In her contribution to the Petrarch anthology Dr. Nina Revyakina tells of the poet's life at Valchiusa, not far from the French town of Avignon, in 1337 to 1354, where Petrarch built a home, la casetta, on the Sorga's bank. The poet confided he had begun or conceived nearly all of his writings in that "sweet transalpine solitude". Far from the madding town and in full harmony with nature, Petrarch found a proper setting for his labors in tranquility, freedom and independence. Over there, at Valchiusa, the poet sketched down his Bucolicum Carmen, De Vita solitaria and De Otio religioso.

In his treatise De Vita solitaria (1345 - 1347) Petrarch enlarged on this subject as a humanistic intellectual. Such intellectuals entered the arena during the Renaissance age, in the Trecento, Quatrocento and Cinquecento. A foremost figure, the great Italian belonged to the generation of poets and artists born by and of the Renaissance, who were poles apart from medieval thinkers: in his works Petrarch was torn apart between the two sets of values - secular ones related to vital mundane needs, and orthodox ones sanctified by the church, though not as essential materially. Dr. Alia Romanchuk explores the phenomenon of this duality. A sense of frustration and breakdown in creativity - all that assailed other demiurgic minds of the Renaissance age, too. This is in the scheme of things - masterpieces are born in the throes of doubt, labor and struggle.

This thought is echoed by Dr. Yelena Finogentova: to Petrarch the process of world perception meant an excruciating experience, titanic strains and stresses in begetting a poetic image of virtue. However, he is wary of sheer eloquence: rhetoric - dolce stile nuovo - smacks of vainglory. Petrarch the thinker cuts the Gordion knot by partaking from the wellspring of the classical heritage - a

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perfectionist's striving to draw inspiration by emulating antique models.

Dr. Tatyana Sonina, an art appreciation expert, offered a remarkable study on A Maiden with a Petrarch Libretto portrayed by Andrea del Sarto (real name, Andrea d'Angolo, 1486 - 1530/31). First displayed in 1589, this portrait is shrouded in mystery. The authoress tries to lift the veil. The Italian artist must have depicted his stepdaughter Maria del Berretaio who, according to Italian scholars, posed as a model for his other canvases. A book in the hands of a model was a usual thing in the early Cinquecento meant to show that the person concerned was of the educated set. What is striking about this portrait is that del Sarto kind of intrigues a beholder into guessing the charades. The maid has opened the libretto on sonnets 153 and 154, but her finger points at the opening lines of the previous sonnet (152):" Questa umil fera, un cor di tigre o d'orsa, che'n vista umana e'n forma d'angel vene..." / "O thou tame beast with the heart of a tigress or she-bear, an angel in the human shape...". Dr. Sonina suggests this portrait must have been an elegant rebus concealing particular personalia, though the young girl looks rather homely, and her portrayal could not tax the painter's brush overmuch.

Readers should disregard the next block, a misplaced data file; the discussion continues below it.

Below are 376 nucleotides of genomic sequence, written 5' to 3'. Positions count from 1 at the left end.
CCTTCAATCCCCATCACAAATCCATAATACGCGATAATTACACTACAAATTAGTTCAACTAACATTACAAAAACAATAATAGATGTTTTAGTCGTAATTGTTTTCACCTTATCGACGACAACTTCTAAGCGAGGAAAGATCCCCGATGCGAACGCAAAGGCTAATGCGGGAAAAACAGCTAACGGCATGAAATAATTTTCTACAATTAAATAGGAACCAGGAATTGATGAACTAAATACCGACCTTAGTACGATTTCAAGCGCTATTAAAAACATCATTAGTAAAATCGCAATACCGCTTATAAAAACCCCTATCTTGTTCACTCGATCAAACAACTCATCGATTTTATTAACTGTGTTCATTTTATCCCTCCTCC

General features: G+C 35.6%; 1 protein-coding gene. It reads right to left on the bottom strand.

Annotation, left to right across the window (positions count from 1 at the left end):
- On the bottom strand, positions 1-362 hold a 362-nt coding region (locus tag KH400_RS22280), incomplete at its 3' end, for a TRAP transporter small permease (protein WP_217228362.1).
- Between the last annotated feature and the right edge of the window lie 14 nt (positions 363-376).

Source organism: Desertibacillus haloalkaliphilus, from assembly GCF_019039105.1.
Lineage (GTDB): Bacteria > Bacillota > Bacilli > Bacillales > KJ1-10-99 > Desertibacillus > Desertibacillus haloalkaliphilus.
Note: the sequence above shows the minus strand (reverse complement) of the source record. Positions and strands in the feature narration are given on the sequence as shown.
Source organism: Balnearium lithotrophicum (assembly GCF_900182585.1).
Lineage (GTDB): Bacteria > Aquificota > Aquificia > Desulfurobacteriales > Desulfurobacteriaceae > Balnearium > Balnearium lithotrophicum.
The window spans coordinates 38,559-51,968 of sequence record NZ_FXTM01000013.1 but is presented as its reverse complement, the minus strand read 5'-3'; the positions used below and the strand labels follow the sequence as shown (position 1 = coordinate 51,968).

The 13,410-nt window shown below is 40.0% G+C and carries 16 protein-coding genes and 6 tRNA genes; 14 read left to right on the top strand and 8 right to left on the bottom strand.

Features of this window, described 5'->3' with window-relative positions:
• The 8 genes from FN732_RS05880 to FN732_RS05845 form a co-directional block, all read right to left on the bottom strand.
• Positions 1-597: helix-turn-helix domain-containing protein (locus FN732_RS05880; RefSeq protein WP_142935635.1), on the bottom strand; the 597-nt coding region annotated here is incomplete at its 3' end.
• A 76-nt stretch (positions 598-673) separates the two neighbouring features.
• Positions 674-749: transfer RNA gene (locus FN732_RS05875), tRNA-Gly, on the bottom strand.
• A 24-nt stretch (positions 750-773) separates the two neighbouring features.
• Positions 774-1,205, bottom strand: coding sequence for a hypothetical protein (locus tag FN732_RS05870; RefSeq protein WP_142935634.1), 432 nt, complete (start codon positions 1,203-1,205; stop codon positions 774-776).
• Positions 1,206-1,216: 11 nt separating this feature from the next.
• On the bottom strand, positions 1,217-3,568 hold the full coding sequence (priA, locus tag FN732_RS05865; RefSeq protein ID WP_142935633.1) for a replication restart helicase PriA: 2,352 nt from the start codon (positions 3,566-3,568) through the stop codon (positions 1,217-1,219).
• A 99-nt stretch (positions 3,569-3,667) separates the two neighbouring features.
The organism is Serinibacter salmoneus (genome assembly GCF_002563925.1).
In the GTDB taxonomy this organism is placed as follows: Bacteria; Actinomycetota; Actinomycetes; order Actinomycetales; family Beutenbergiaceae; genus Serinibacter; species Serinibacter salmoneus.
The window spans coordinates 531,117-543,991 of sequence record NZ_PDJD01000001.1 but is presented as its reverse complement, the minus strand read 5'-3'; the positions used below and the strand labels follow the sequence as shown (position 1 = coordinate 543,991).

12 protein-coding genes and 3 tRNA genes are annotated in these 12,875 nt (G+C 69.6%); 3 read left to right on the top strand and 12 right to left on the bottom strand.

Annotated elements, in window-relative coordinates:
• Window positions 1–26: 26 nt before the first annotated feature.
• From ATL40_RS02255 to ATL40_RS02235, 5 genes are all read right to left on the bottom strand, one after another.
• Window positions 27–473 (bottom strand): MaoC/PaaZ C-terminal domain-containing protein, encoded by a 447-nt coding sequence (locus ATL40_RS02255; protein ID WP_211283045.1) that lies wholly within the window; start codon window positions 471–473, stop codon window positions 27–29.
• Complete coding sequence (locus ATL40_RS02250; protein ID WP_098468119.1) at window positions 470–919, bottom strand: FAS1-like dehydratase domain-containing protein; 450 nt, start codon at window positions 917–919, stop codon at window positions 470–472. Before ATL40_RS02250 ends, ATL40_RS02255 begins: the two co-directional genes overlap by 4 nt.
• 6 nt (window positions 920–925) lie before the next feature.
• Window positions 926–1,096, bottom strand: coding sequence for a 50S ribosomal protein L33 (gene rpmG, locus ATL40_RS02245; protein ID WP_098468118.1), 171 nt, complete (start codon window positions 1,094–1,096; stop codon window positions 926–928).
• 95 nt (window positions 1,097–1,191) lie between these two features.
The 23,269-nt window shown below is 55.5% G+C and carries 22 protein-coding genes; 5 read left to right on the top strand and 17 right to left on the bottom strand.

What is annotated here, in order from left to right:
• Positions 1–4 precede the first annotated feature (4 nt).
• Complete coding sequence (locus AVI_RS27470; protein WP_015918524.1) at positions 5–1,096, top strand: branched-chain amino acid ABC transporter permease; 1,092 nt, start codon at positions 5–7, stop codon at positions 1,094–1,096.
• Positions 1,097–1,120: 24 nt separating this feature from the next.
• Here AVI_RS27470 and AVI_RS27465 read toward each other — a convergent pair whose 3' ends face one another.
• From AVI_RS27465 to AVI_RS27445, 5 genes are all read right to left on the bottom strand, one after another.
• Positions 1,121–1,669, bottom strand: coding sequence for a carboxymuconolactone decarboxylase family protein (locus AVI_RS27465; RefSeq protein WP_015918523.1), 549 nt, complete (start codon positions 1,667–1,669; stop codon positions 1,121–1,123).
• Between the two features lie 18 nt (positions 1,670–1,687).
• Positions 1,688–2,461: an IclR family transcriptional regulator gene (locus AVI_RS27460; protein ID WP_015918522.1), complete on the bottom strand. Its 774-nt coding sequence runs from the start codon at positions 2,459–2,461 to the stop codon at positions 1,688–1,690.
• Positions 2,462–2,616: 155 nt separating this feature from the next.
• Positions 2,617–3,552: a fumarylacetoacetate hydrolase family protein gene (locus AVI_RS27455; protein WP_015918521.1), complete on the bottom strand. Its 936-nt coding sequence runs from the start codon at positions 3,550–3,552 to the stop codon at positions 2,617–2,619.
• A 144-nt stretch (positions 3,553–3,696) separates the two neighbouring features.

Other contributors (Olga Uvarova, Irina Elfond, Lydia Bragina et al.) devoted their essays to Petrarch's following whose work was impacted by the demiurge of the Renaissance. Foreign authors are likewise featured: Riccardo Fubini and Giuliana Crevatin (Italy), Karl Enenkel (the Netherlands), and Franco la Braska (France). The anthology presents the first Russian publication of the Familiari, the epistles which Petrarch wrote from 1326 to 1366. This anthology should be of much interest to historians, philosophers, literary and art critics alike - to all those inspired by the literature and arts of the Renaissance that, reviving the classical cultural values, created a gallery of immortal masterpieces.


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OLGA BORISOVA, HUMANIST OF THE RENAISSANCE // London: British Digital Library (ELIBRARY.ORG.UK). Updated: 29.09.2018. URL: (date of access: 22.05.2024).